Gen. Haynes served his country over three decades, in three wars and in peacetime. But the defining event of General Haynes’ long and distinguished Marine Corps career was the Battle of Iwo Jima. Then a young captain on the Operations Staff serving as Tactical Control Officer of the 28th Marines’ landing team, he was intimately involved in planning and coordinating all phases of the team’s fight on Iwo Jima.
Later in life, Gen Haynes wrote The Lions of Iwo Jima, an account of the Regiment’s 36-day ordeal on Iwo, including the capture of Mt Suribachi. It is a personal and riveting account of Combat Team 28, 5th Marine Division, during the savage battle.
Above, Left: Col Warren Wiedhahn, (L.) Yoshitaka Shindo (C) Gen Haynes (R.) at the 2009 ROH.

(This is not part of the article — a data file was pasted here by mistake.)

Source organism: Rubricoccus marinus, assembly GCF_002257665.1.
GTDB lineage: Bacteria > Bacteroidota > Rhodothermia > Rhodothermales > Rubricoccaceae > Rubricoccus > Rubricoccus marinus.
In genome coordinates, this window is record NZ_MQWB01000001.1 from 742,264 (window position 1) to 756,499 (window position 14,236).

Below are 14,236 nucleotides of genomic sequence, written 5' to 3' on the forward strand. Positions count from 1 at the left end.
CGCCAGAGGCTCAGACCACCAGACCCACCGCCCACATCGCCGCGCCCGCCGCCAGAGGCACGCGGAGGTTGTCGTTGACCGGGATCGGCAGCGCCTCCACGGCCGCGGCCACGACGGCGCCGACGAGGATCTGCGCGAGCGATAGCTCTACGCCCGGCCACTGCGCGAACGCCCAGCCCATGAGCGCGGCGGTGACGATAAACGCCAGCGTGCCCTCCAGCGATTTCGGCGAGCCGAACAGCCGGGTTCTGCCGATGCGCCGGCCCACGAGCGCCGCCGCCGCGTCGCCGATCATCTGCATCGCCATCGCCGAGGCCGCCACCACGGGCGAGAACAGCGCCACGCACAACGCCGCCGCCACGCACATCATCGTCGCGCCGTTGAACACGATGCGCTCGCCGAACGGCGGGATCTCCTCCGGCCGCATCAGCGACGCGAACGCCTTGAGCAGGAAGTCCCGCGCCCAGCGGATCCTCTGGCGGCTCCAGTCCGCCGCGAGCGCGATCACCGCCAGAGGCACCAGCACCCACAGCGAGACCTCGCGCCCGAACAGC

Below, Right:Captain Fred Haynes takes a smoke break on March 2, his darkest day on Iwo Jima
On numerous occasions since the inception of the Reunion of Honor (ROH), held jointly by Japan and the U.S., Gen. Haynes joined other veterans on the island to honor the men who fought and died there. He realized the special importance of the ROH ceremonies to the relationship of the two countries. He was proud of the fact that this terrible war had lead to real peace and cooperation between the US and Japan.
Gen. Haynes was a leading advocate for establishing Iwo Jima as a Peace Shrine.
According to Bonnie Haynes, “Fred related to Gen Kuribayashi’s grandson, Yoshitaka Shindo, as an almost surrogate grandchild. And Fred, for Shindo-san, was a look at a grandfather he had never met, yet heard about all of the time.”
After his death, according to his wishes, his wife Bonnie Haynes took the ashes of Gen. Haynes back to Iwo Jima to be spread on the black sands of the landing beaches “to mix with the blood of the Marines who died there.”